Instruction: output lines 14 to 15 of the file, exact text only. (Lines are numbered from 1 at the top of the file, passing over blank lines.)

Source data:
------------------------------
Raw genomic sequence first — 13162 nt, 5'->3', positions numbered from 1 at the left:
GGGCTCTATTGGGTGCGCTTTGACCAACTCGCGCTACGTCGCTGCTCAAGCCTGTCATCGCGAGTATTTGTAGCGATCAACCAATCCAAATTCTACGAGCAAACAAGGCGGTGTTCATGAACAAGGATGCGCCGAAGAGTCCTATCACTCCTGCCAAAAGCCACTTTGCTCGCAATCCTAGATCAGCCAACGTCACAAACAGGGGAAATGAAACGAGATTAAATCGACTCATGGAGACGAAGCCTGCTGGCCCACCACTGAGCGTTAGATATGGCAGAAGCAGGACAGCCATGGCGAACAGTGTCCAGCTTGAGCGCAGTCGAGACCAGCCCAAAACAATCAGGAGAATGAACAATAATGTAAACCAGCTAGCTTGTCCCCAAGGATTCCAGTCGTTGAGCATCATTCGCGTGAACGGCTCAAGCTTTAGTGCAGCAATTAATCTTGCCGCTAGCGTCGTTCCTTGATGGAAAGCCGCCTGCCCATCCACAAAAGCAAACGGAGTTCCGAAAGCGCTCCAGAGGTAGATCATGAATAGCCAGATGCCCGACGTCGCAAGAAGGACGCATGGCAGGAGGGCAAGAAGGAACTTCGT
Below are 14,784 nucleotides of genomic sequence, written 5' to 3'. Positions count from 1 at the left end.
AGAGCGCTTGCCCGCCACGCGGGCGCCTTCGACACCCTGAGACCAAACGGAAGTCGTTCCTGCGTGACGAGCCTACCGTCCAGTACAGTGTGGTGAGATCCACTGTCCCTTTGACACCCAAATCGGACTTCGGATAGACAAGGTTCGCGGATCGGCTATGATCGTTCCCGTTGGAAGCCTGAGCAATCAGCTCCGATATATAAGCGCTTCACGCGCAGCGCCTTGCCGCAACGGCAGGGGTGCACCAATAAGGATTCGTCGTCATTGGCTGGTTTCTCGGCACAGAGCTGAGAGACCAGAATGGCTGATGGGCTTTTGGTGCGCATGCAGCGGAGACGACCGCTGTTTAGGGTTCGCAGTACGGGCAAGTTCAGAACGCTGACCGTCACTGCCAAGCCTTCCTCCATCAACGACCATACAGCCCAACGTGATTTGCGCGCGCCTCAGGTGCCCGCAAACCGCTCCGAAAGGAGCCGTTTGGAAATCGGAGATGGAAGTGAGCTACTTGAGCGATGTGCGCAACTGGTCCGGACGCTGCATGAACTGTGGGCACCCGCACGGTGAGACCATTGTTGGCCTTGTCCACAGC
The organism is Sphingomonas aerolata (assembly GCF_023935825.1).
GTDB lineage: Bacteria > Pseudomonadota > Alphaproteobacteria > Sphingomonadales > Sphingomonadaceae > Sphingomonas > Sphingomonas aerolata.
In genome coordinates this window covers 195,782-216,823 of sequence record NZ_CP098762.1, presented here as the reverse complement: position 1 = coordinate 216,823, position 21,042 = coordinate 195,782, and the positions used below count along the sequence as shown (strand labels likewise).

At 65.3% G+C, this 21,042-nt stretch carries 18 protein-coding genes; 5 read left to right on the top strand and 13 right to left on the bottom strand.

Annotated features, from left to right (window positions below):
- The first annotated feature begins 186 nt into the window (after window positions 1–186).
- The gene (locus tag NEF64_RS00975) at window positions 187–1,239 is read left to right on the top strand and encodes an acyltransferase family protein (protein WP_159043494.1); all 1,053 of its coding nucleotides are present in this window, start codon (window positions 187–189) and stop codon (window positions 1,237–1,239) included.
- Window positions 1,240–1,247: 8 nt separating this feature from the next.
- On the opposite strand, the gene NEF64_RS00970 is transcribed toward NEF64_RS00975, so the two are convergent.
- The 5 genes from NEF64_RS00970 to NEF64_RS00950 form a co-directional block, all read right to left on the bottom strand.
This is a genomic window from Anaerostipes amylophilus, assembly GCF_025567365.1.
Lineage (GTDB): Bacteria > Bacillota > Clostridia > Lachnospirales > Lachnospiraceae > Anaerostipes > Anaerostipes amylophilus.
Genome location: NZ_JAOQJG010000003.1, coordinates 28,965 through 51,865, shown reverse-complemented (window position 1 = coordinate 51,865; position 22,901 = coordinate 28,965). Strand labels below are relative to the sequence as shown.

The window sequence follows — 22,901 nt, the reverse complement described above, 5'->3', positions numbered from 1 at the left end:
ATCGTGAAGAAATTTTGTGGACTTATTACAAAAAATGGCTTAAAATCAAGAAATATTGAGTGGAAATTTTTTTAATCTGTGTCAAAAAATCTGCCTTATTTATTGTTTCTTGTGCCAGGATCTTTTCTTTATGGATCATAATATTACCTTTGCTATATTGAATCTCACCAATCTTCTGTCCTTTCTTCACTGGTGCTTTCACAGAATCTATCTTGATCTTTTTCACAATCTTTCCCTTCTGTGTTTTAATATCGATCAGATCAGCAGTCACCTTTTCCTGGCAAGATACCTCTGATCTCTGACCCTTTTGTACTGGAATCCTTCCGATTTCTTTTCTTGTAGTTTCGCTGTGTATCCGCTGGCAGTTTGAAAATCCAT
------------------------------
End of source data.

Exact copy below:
- The 5 genes from NEF64_RS00970 to NEF64_RS00950 form a co-directional block, all read right to left on the bottom strand.
This is a genomic window from Anaerostipes amylophilus, assembly GCF_025567365.1.